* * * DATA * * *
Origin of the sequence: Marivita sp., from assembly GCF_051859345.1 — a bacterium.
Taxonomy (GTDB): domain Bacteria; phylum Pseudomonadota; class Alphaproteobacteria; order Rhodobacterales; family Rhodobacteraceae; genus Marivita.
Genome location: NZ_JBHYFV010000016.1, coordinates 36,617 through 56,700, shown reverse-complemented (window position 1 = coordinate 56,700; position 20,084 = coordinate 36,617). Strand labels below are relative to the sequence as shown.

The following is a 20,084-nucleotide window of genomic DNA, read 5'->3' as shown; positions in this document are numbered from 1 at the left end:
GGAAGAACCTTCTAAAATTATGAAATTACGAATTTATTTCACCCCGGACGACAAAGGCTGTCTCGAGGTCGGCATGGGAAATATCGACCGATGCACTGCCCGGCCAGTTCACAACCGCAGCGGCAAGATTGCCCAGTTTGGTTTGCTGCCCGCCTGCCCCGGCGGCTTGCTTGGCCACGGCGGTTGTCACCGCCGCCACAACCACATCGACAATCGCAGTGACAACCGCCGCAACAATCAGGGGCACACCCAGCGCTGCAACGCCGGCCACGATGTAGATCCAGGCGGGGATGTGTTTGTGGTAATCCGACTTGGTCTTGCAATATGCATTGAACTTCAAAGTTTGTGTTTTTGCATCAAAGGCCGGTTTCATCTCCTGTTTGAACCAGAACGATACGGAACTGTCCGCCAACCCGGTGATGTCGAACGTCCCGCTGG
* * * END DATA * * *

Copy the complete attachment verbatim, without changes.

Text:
Origin of the sequence: Marivita sp., from assembly GCF_051859345.1 — a bacterium.
Taxonomy (GTDB): domain Bacteria; phylum Pseudomonadota; class Alphaproteobacteria; order Rhodobacterales; family Rhodobacteraceae; genus Marivita.
Genome location: NZ_JBHYFV010000016.1, coordinates 36,617 through 56,700, shown reverse-complemented (window position 1 = coordinate 56,700; position 20,084 = coordinate 36,617). Strand labels below are relative to the sequence as shown.

The following is a 20,084-nucleotide window of genomic DNA, read 5'->3' as shown; positions in this document are numbered from 1 at the left end:
GGAAGAACCTTCTAAAATTATGAAATTACGAATTTATTTCACCCCGGACGACAAAGGCTGTCTCGAGGTCGGCATGGGAAATATCGACCGATGCACTGCCCGGCCAGTTCACAACCGCAGCGGCAAGATTGCCCAGTTTGGTTTGCTGCCCGCCTGCCCCGGCGGCTTGCTTGGCCACGGCGGTTGTCACCGCCGCCACAACCACATCGACAATCGCAGTGACAACCGCCGCAACAATCAGGGGCACACCCAGCGCTGCAACGCCGGCCACGATGTAGATCCAGGCGGGGATGTGTTTGTGGTAATCCGACTTGGTCTTGCAATATGCATTGAACTTCAAAGTTTGTGTTTTTGCATCAAAGGCCGGTTTCATCTCCTGTTTGAACCAGAACGATACGGAACTGTCCGCCAACCCGGTGATGTCGAACGTCCCGCTGG